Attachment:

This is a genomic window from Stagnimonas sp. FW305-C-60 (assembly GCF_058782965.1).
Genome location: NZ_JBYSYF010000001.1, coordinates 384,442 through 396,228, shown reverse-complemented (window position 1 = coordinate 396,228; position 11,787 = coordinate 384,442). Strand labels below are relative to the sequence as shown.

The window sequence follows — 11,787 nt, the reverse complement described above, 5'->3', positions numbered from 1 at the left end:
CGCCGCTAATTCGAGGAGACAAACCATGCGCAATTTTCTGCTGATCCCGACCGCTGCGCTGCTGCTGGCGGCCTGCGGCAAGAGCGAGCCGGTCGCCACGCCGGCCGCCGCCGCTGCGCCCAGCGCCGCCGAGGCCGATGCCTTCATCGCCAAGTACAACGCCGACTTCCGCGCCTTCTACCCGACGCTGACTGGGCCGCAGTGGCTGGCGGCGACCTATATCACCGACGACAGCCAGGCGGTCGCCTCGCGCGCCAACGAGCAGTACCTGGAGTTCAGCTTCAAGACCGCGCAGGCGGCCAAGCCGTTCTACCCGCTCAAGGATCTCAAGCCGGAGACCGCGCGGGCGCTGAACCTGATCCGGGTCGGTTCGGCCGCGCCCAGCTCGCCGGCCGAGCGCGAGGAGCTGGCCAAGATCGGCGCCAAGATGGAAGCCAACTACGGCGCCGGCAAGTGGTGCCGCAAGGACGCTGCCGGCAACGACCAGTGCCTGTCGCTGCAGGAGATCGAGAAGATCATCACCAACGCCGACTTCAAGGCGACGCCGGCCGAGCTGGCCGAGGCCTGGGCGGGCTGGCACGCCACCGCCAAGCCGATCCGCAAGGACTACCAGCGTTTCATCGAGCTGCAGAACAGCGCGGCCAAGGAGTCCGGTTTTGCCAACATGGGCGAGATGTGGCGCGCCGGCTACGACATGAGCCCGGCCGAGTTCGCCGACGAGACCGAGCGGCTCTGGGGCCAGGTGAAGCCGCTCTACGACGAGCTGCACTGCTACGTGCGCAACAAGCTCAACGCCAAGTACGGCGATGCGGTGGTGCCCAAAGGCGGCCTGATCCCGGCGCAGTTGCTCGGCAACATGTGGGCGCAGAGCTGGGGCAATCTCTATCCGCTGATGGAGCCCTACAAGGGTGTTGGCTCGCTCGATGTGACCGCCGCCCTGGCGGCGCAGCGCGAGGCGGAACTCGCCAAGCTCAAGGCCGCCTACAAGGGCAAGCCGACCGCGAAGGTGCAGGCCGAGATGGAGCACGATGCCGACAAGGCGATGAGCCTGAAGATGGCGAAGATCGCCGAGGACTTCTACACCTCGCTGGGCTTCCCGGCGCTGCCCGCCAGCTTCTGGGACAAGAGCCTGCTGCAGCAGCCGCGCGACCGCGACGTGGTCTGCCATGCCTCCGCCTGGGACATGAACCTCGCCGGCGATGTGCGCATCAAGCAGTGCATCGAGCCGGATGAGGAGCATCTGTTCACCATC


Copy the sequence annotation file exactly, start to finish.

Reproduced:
This is a genomic window from Stagnimonas sp. FW305-C-60 (assembly GCF_058782965.1).
Genome location: NZ_JBYSYF010000001.1, coordinates 384,442 through 396,228, shown reverse-complemented (window position 1 = coordinate 396,228; position 11,787 = coordinate 384,442). Strand labels below are relative to the sequence as shown.

The window sequence follows — 11,787 nt, the reverse complement described above, 5'->3', positions numbered from 1 at the left end:
CGCCGCTAATTCGAGGAGACAAACCATGCGCAATTTTCTGCTGATCCCGACCGCTGCGCTGCTGCTGGCGGCCTGCGGCAAGAGCGAGCCGGTCGCCACGCCGGCCGCCGCCGCTGCGCCCAGCGCCGCCGAGGCCGATGCCTTCATCGCCAAGTACAACGCCGACTTCCGCGCCTTCTACCCGACGCTGACTGGGCCGCAGTGGCTGGCGGCGACCTATATCACCGACGACAGCCAGGCGGTCGCCTCGCGCGCCAACGAGCAGTACCTGGAGTTCAGCTTCAAGACCGCGCAGGCGGCCAAGCCGTTCTACCCGCTCAAGGATCTCAAGCCGGAGACCGCGCGGGCGCTGAACCTGATCCGGGTCGGTTCGGCCGCGCCCAGCTCGCCGGCCGAGCGCGAGGAGCTGGCCAAGATCGGCGCCAAGATGGAAGCCAACTACGGCGCCGGCAAGTGGTGCCGCAAGGACGCTGCCGGCAACGACCAGTGCCTGTCGCTGCAGGAGATCGAGAAGATCATCACCAACGCCGACTTCAAGGCGACGCCGGCCGAGCTGGCCGAGGCCTGGGCGGGCTGGCACGCCACCGCCAAGCCGATCCGCAAGGACTACCAGCGTTTCATCGAGCTGCAGAACAGCGCGGCCAAGGAGTCCGGTTTTGCCAACATGGGCGAGATGTGGCGCGCCGGCTACGACATGAGCCCGGCCGAGTTCGCCGACGAGACCGAGCGGCTCTGGGGCCAGGTGAAGCCGCTCTACGACGAGCTGCACTGCTACGTGCGCAACAAGCTCAACGCCAAGTACGGCGATGCGGTGGTGCCCAAAGGCGGCCTGATCCCGGCGCAGTTGCTCGGCAACATGTGGGCGCAGAGCTGGGGCAATCTCTATCCGCTGATGGAGCCCTACAAGGGTGTTGGCTCGCTCGATGTGACCGCCGCCCTGGCGGCGCAGCGCGAGGCGGAACTCGCCAAGCTCAAGGCCGCCTACAAGGGCAAGCCGACCGCGAAGGTGCAGGCCGAGATGGAGCACGATGCCGACAAGGCGATGAGCCTGAAGATGGCGAAGATCGCCGAGGACTTCTACACCTCGCTGGGCTTCCCGGCGCTGCCCGCCAGCTTCTGGGACAAGAGCCTGCTGCAGCAGCCGCGCGACCGCGACGTGGTCTGCCATGCCTCCGCCTGGGACATGAACCTCGCCGGCGATGTGCGCATCAAGCAGTGCATCGAGCCGGATGAGGAGCATCTGTTCACCATC